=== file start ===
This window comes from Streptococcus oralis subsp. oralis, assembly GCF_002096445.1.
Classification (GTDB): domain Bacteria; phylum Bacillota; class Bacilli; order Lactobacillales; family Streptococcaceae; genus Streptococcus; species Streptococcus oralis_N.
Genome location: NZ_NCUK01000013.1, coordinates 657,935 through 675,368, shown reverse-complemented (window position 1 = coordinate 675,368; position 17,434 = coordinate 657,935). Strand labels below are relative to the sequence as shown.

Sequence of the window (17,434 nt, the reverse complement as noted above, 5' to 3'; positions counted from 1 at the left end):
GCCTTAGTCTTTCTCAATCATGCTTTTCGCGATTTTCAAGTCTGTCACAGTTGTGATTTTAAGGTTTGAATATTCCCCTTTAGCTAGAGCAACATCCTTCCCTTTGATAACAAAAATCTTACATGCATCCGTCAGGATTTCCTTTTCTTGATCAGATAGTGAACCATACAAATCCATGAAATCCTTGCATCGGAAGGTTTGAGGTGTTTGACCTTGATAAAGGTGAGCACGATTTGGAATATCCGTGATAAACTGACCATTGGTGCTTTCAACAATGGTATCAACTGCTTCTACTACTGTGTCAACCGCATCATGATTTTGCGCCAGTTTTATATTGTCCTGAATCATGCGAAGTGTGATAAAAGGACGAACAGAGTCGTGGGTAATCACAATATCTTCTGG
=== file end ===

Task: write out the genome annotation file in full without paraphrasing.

This window comes from Streptococcus oralis subsp. oralis, assembly GCF_002096445.1.
Classification (GTDB): domain Bacteria; phylum Bacillota; class Bacilli; order Lactobacillales; family Streptococcaceae; genus Streptococcus; species Streptococcus oralis_N.
Genome location: NZ_NCUK01000013.1, coordinates 657,935 through 675,368, shown reverse-complemented (window position 1 = coordinate 675,368; position 17,434 = coordinate 657,935). Strand labels below are relative to the sequence as shown.

Sequence of the window (17,434 nt, the reverse complement as noted above, 5' to 3'; positions counted from 1 at the left end):
GCCTTAGTCTTTCTCAATCATGCTTTTCGCGATTTTCAAGTCTGTCACAGTTGTGATTTTAAGGTTTGAATATTCCCCTTTAGCTAGAGCAACATCCTTCCCTTTGATAACAAAAATCTTACATGCATCCGTCAGGATTTCCTTTTCTTGATCAGATAGTGAACCATACAAATCCATGAAATCCTTGCATCGGAAGGTTTGAGGTGTTTGACCTTGATAAAGGTGAGCACGATTTGGAATATCCGTGATAAACTGACCATTGGTGCTTTCAACAATGGTATCAACTGCTTCTACTACTGTGTCAACCGCATCATGATTTTGCGCCAGTTTTATATTGTCCTGAATCATGCGAAGTGTGATAAAAGGACGAACAGAGTCGTGGGTAATCACAATATCTTCTGG